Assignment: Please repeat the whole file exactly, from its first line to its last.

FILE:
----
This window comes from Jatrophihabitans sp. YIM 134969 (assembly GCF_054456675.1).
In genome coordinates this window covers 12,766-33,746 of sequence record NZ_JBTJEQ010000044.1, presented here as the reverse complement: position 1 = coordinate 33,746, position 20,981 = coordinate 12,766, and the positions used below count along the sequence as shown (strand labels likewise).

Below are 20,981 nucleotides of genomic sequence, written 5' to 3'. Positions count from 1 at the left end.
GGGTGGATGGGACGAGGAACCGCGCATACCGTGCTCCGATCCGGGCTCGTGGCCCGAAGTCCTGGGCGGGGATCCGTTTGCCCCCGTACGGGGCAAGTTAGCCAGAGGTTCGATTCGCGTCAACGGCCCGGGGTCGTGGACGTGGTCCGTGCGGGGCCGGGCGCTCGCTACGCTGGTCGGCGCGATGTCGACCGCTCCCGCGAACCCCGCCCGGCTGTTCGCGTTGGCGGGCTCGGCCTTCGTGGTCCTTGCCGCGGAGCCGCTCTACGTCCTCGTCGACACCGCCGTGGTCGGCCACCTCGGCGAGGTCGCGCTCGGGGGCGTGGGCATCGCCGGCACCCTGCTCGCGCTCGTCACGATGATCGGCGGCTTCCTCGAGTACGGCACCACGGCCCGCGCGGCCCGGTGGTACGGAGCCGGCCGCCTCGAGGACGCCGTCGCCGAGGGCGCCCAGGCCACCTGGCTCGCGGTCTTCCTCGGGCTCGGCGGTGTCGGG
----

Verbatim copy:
This window comes from Jatrophihabitans sp. YIM 134969 (assembly GCF_054456675.1).
In genome coordinates this window covers 12,766-33,746 of sequence record NZ_JBTJEQ010000044.1, presented here as the reverse complement: position 1 = coordinate 33,746, position 20,981 = coordinate 12,766, and the positions used below count along the sequence as shown (strand labels likewise).

Below are 20,981 nucleotides of genomic sequence, written 5' to 3'. Positions count from 1 at the left end.
GGGTGGATGGGACGAGGAACCGCGCATACCGTGCTCCGATCCGGGCTCGTGGCCCGAAGTCCTGGGCGGGGATCCGTTTGCCCCCGTACGGGGCAAGTTAGCCAGAGGTTCGATTCGCGTCAACGGCCCGGGGTCGTGGACGTGGTCCGTGCGGGGCCGGGCGCTCGCTACGCTGGTCGGCGCGATGTCGACCGCTCCCGCGAACCCCGCCCGGCTGTTCGCGTTGGCGGGCTCGGCCTTCGTGGTCCTTGCCGCGGAGCCGCTCTACGTCCTCGTCGACACCGCCGTGGTCGGCCACCTCGGCGAGGTCGCGCTCGGGGGCGTGGGCATCGCCGGCACCCTGCTCGCGCTCGTCACGATGATCGGCGGCTTCCTCGAGTACGGCACCACGGCCCGCGCGGCCCGGTGGTACGGAGCCGGCCGCCTCGAGGACGCCGTCGCCGAGGGCGCCCAGGCCACCTGGCTCGCGGTCTTCCTCGGGCTCGGCGGTGTCGGG